Grown-Up Words

By Bethany Cox

Essay

blackboard-thinking-of-love

His name was Jeremiah and he was in my preschool class. He was five years old, tall for his age. His parents were divorced and he had an older brother, which meant he knew words like ass and hell. Once he accused me of saying the f word during story time.

“I said fox, Jeremiah.”

“It sure sounded like fuck,” he countered.

Cold sore 2Yesterday, I woke up with a familiar sensation, or what, for me, is a familiar sensation: a tingle in my upper lip. A slight, hair tickle itch. Fizzy, like I’ve rubbed my mouth with the skin of a habanero pepper. I went to the bathroom and turned on the light, unconcerned about burning my eyes with the sharp, sudden brightness. In the mirror, I saw the faint irritation lining a section of my lip about a quarter-inch long, barely noticeable. From experience, I knew it would erupt in the next few hours. A cold sore.

China is a true land of opportunity for white people. It’s no secret that across Asia any fool with a foreign face can pick up a job teaching children to speak English. Places like Korea and Japan are full of these refugees from the West, accumulating massive bank accounts and “working” several hours a week. I’ve spent nearly three years standing in classrooms and pretending to teach. But in China it’s a bit different. The teachers work so rarely and are so few and far between that there are other jobs on offer: rent-a-foreigner, whitey-for-hire, your own personal Caucasian.

At the end of the day I taught one class. That was my training over. Two hours of listening to Debbie talk and seven hours of watching teachers teach. I’d really learned nothing except that appearance was all that mattered. The kids clearly weren’t learning anything, and most of the Korean teachers spoke almost no English. The place was a joke. If I decided to jump about and spout gibberish I would have been considered a good teacher… as long as I smiled and wore a tie.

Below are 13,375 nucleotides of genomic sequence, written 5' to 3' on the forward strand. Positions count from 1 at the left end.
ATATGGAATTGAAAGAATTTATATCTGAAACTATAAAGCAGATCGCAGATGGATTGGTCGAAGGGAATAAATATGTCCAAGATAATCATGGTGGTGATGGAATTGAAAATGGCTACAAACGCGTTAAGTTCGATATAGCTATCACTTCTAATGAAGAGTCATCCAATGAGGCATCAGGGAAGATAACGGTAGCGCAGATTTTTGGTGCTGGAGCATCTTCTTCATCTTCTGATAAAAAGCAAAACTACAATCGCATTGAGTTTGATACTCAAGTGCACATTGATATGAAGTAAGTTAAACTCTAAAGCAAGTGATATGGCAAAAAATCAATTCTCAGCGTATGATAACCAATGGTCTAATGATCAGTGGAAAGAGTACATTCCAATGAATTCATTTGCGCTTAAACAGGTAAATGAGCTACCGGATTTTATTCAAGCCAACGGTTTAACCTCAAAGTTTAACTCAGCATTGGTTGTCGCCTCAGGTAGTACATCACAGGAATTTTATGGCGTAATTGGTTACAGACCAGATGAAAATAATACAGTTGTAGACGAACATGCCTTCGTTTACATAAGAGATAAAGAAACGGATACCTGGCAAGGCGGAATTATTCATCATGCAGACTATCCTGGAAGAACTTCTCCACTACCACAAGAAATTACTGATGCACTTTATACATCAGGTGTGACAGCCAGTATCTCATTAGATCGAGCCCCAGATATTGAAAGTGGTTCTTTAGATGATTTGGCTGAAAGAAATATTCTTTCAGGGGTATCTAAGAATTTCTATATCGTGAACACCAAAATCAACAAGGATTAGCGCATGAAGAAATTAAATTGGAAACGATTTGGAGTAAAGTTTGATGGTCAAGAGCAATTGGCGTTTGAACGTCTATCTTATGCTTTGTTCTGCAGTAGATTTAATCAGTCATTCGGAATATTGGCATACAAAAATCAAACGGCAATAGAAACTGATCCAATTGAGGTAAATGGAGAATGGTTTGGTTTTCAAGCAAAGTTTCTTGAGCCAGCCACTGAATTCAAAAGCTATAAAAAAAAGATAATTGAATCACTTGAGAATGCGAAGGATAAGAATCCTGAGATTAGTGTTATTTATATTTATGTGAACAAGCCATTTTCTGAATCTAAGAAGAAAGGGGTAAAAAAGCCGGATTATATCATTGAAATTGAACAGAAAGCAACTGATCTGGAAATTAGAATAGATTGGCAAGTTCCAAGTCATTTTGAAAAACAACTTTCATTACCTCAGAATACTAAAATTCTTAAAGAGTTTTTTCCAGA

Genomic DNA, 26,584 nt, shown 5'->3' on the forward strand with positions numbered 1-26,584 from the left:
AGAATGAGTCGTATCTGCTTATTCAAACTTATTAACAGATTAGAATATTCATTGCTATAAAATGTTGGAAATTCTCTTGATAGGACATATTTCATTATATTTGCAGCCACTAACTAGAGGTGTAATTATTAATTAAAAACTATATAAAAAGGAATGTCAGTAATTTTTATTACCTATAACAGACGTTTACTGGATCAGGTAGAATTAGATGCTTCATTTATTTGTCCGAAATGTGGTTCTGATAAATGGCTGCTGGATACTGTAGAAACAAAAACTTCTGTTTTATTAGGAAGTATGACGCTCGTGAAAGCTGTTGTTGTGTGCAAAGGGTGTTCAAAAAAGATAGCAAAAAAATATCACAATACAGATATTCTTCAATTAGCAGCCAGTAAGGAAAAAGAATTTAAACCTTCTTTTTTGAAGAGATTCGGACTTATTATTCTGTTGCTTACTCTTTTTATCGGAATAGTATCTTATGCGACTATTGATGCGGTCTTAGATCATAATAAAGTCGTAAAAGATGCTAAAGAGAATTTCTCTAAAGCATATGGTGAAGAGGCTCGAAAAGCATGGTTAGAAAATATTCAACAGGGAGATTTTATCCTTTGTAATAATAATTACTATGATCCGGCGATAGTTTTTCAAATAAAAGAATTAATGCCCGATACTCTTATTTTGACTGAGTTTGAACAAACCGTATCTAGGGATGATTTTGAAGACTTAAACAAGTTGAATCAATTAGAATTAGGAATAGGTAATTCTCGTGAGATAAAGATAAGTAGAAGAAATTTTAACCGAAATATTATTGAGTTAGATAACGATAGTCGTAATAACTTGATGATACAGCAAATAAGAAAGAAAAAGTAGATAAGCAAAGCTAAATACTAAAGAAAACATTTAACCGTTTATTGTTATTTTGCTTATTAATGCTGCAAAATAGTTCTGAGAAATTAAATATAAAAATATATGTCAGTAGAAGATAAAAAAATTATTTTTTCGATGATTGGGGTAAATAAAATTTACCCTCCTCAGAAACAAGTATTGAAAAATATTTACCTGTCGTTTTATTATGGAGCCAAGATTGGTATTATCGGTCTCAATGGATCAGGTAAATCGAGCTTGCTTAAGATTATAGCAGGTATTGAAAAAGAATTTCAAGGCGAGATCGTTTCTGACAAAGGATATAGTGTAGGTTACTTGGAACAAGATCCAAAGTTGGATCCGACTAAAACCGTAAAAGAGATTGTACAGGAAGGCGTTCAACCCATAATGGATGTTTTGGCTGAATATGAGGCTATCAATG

Last weekend I gave a short improvised speech to fiction, poetry and non-fiction students at the close of the first Atheneum, a new writing program run by the Attic Institute in Portland. For the last eleven months I mentored four fiction students working on novels and short story collections. The following essay is a better herded version of my thoughts.

Your Mental Dojo

The Writers’ Dojo is a writing studio and community center in North Portland. The space has an open floor plan and draws the writer in with great lighting, couches, writing tables and the requisite full bookshelves with their requisite books. Large color photographs in frames provide visual commas on each wall. There isn’t too much art so you feel it’s been over designed or curated, but enough to provide the unexpected writing prompt. I’ve given workshops at the Dojo, my writing group occasionally meets there and I pop in for readings. Several writers I know work there every day. But for me the Writers’ Dojo is unobtainable, a mirage. It’s a twenty-minute freeway drive from my home in Southeast Portland, and since I define my world by where I can easily commute by bike, the Dojo might as well be in the Yukon.

But we need spaces like this, the clean, well lighted spaces, the rooms of our own. We need quiet places to write and reflect. Those rooms must be internal, rooms that you can carry with you.

Too many writers complain about where and why they cannot write. Your apartment is too cluttered. The cafe is too loud. This is all fine when you’ve had a certain amount of success, both with the printed word and in achieving a daily practice of writing. I have a friend who will not write on the ground floor of any building: that she has several books published and writes every day grants license to her eccentricity.

The clean well-lighted place, the Dojo with its stillness and sturdy wooden tables, some of which look like they were hacked off an old fir so recently you can smell the sap, these are spaces we need to recreate in our minds.

Because we’re all busy, with families, friends, lovers and/or the procurement of love, social obligations, that yoga class that we paid too much for to focus our minds, out of town visitors and the pushy charming devils of the digital age, the barrage of email and IM and SMS: acronyms that aid and abet our ADHD.